Tennessee lawmakers have taken the first step toward exhuming the remains of President James K. Polk and moving him to a family home in Columbia, Tennessee.
The state Senate approved a resolution Monday night calling for the nation's 11th president to be moved from his resting place on the grounds of the Tennessee Capitol. Some family members are objecting, but Senator Joey Hensley, whose district includes Columbia, says Polk will get more attention if he's buried there.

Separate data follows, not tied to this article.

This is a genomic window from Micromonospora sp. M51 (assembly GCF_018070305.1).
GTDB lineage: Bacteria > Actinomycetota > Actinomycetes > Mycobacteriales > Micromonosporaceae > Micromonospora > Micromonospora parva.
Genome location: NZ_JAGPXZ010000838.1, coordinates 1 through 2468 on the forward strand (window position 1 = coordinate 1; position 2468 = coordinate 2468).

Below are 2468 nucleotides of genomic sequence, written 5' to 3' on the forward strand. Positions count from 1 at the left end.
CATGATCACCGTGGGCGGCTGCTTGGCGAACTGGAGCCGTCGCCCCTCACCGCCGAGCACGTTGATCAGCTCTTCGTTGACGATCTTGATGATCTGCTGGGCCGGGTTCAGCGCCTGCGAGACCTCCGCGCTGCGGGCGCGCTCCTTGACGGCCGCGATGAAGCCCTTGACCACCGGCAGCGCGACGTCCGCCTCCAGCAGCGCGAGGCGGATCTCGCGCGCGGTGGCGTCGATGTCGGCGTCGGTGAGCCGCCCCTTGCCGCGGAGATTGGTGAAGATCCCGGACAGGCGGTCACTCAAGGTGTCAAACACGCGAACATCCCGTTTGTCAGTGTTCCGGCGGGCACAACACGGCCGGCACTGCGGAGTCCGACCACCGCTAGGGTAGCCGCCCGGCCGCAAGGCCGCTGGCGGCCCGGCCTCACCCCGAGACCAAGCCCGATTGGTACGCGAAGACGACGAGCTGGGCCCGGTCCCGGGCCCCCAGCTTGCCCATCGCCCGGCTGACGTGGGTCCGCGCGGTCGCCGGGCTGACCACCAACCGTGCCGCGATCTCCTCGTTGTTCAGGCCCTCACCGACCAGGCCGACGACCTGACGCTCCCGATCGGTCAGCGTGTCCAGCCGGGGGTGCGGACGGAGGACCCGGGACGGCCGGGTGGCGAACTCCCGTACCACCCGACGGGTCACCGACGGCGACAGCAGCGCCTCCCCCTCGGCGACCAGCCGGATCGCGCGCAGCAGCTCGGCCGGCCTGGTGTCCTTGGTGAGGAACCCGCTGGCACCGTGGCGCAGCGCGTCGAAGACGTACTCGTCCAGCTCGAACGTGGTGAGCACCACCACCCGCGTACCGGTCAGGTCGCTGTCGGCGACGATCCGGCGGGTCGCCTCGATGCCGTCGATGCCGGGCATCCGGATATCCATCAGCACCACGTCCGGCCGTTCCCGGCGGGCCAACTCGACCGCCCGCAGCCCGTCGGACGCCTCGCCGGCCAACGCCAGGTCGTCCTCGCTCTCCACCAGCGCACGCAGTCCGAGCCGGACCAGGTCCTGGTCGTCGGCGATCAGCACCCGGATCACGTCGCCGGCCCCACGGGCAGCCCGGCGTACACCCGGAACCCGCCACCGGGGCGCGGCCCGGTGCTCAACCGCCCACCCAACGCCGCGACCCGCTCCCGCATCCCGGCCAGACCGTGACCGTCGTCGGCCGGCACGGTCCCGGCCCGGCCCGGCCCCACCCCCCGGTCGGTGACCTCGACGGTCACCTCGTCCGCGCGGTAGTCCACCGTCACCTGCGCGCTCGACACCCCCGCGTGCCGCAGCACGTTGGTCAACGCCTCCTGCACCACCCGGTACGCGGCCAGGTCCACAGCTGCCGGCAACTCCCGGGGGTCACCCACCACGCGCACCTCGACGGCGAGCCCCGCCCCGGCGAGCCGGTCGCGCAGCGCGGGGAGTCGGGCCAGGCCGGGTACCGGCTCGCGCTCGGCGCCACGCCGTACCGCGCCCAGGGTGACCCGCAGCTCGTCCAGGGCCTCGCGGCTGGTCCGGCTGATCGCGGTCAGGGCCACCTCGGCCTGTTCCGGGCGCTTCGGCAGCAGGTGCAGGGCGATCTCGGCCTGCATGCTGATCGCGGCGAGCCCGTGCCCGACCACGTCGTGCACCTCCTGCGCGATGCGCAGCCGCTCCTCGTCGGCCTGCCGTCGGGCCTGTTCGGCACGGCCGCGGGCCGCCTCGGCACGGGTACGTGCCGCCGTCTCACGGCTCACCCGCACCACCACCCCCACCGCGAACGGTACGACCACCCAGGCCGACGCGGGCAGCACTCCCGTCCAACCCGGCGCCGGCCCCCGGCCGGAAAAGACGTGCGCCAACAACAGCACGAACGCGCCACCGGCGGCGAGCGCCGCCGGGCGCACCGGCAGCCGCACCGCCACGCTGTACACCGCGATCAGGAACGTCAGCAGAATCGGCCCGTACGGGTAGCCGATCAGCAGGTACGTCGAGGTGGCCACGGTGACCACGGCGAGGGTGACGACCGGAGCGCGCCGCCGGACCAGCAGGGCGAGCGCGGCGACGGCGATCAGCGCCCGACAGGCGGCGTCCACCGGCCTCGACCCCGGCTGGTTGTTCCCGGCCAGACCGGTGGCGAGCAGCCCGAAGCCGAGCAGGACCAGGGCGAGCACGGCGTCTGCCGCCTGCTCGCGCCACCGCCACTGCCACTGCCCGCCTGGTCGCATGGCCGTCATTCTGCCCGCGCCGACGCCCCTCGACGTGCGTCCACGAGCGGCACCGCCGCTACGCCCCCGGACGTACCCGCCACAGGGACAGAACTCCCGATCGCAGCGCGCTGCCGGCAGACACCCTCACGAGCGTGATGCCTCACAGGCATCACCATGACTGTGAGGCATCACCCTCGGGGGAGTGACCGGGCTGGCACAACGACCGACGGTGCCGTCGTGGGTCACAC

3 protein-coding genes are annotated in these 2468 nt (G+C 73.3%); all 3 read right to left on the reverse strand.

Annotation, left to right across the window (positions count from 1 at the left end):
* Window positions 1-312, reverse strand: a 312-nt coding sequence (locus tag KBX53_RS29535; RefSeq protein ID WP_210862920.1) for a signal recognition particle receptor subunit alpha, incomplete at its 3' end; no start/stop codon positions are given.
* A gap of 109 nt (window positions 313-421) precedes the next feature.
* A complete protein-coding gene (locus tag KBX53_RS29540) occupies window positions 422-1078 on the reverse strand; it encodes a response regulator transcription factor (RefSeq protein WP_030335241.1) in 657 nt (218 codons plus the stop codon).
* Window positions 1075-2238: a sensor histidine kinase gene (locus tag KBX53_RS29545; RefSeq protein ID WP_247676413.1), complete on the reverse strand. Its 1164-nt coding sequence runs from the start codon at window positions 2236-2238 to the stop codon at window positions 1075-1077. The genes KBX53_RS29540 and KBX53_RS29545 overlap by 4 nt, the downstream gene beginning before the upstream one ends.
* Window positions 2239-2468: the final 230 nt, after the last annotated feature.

"This is a first process," he says. "We want to honor James K. Polk and his wife, and honor his legacy. Have him somewhere where every day people can talk about him and see what all he accomplished.
In addition to state lawmakers, the courts and the Tennessee Historical Commission have to sign off on the move.
In his will, Polk asked to buried at his home in Nashville. But after his widow, Sarah, died in the 1890s, his home was torn down, and his body was moved to the Capitol grounds.
Some relatives say he should remain there. But the James K. Polk Home & Museum says a burial on its grounds would hew to his wishes.